In her book, Home by Another Way, theologian Barbara Brown Taylor tells the following story about her seven year old granddaughter named Madeline who just happens to be Madeline had a birthday party one summer. There were four people gathered around the table to celebrate. There was Madeline, Madeline’s recently-divorced mother, grandmother Barbara and Barbara’s husband, Madeline’s grandfather. As the candles burned down on the cake, Madeline listened as everyone sang the birthday song. She then leaned over and blew out the candles, but she didn’t make a wish. Her mother asked her, “Aren’t you going to make a wish?” Her grandfather said, “You have to make a wish.” Madeline looked as if someone had just run over her cat.” I don’t know why I keep doing this,” Madeline said.” Doing what?” her grandmother asked.” This wishing thing,” she said. “Last year I wished my best friend wouldn’t move away but she did. This year I want to wish that my mommy and daddy will get back together…”“That’s not going to happen,” her mother chimed in. “I know it’s not going to happen,” Madeline said, “so why do I keep doing this?”
Taylor then says: “Since the issue was wishing, not praying, I left her alone that afternoon, but I know that sooner or later Madeline and I are going to have to talk about prayer. I do not want that child to lose heart. I want her to believe in a God who loves her and listens to her, but in that case I will need some explanation for why it does not always seem that way.” Barbara Brown Taylor writes: “One day, when Madeline asks me outright whether prayer really works, I am going to say, ‘Oh, sweetie, of course it does. It keeps our hearts chasing after God’s heart. It’s how we bother God, and it’s how God bothers us back. There’s nothing that works any better than that.”1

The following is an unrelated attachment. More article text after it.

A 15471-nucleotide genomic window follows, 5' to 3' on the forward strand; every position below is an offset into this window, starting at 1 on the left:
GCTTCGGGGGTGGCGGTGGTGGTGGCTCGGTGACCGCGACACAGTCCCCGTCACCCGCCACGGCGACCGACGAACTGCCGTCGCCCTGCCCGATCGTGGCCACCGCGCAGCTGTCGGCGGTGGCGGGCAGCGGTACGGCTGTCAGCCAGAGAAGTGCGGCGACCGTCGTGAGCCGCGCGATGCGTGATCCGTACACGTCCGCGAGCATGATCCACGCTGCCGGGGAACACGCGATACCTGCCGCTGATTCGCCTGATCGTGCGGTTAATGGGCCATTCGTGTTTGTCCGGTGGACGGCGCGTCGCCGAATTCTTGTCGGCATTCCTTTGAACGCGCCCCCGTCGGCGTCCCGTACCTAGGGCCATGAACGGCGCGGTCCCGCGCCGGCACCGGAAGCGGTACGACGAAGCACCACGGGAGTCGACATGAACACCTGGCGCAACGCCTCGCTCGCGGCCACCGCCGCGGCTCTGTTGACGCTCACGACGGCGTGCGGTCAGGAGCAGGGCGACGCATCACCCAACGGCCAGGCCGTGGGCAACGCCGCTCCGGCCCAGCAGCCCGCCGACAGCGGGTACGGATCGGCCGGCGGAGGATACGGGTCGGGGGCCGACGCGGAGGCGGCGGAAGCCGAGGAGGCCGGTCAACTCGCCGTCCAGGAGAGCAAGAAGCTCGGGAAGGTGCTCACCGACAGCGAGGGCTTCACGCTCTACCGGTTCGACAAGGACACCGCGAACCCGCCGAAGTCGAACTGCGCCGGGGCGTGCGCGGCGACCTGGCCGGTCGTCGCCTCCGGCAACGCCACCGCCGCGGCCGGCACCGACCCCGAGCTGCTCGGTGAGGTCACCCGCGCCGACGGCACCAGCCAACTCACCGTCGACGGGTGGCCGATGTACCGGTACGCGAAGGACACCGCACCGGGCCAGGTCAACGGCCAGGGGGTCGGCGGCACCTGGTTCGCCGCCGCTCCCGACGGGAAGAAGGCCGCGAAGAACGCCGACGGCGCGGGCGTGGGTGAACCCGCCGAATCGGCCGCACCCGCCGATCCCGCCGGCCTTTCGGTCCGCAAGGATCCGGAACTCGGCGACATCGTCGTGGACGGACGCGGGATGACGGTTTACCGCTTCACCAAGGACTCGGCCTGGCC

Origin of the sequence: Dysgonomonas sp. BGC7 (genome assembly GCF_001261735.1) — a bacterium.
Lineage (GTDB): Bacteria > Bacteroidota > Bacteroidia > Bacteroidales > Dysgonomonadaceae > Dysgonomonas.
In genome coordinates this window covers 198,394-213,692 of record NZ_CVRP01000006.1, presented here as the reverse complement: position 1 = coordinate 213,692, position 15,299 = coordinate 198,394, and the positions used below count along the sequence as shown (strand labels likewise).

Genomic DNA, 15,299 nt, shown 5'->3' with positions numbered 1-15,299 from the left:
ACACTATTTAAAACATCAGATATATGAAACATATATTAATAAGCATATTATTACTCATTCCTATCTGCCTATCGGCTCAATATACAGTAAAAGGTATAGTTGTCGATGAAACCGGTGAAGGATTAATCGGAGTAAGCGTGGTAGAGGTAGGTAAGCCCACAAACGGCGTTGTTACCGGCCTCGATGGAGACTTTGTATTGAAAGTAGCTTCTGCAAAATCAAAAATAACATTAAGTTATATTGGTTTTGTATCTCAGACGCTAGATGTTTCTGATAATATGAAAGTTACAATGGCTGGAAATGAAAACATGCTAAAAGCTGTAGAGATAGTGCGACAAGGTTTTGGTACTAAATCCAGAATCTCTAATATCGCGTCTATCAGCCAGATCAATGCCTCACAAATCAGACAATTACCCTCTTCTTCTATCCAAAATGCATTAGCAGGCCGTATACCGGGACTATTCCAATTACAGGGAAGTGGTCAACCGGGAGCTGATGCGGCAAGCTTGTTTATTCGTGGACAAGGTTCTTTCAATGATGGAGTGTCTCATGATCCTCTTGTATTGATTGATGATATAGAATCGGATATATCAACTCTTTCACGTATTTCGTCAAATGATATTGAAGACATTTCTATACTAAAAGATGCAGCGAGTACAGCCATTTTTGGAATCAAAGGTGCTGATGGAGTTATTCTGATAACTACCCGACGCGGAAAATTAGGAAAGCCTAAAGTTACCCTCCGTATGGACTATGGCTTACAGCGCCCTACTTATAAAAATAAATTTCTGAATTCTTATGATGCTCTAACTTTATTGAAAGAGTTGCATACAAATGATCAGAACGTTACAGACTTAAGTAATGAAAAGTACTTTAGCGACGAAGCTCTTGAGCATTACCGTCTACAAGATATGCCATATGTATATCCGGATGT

Which brings us around again to ask ourselves why Mark is telling us this story? Barbara Brown Taylor says, "They are not stories about how to get God to do what we want, which is just another way of trying to stay in control. Instead, they are stories about who God is, and how God acts, and what God is like. Mark wrote them down for one reason and one reason alone: 'This is no ordinary man,' he tells us every way he knows how. 'This man is the son of God. Believe it.'"

She had been bleeding for twelve years. In addition to all of the ways we can think of as far as how awful this would be, in her culture it made her an outcast, probably cutting her off from the daily ebb and flow of community life, silencing her voice to all but herself. Being able to come to Jesus and tell him her “whole truth” must have meant so much to her, that moment of connection, of relationship…that may indeed have been her real miracle moment.

For Jairus, though the waiting was not as long, we can be sure the feelings were no less intense. He was forced to endure the interruption as Jesus stops to deal with the woman. Then he is told it is too late, his daughter has died. But again, that moment of encounter…”do not fear, only believe.” Was that Jairus’ miracle? When he understood God’s power to transform was right there before him in the person of Jesus?

Jesus broke into history as the great both/and. He came to show us who God is and who and whose we are. God is God and we are not, thanks be to God, as Father Ken used to say. Prayer is not simply about going to God and asking for what we want and need, but it is about relationship with God, chasing after God’s heart and allowing God to chase ours in return. Anytime this happens, there is no doubt that miracles will occur.

1Taylor, Barbara Brown. Home by Another Way. Minneapolis: Cowley Publications, 1999.

Saturday, June 20, 2009

Proper 7B

A reflection on Mark 4:35-41 by The Rev. Terri C. Pilarski

The cover page of New York Times Magazine last week carried the title, “INFRASTRUCTURE” in bold black capital letters highlighted in fushia on bright orange paper with a pencil drawing of buildings, highways, hot air balloons, cars, trains, and so forth.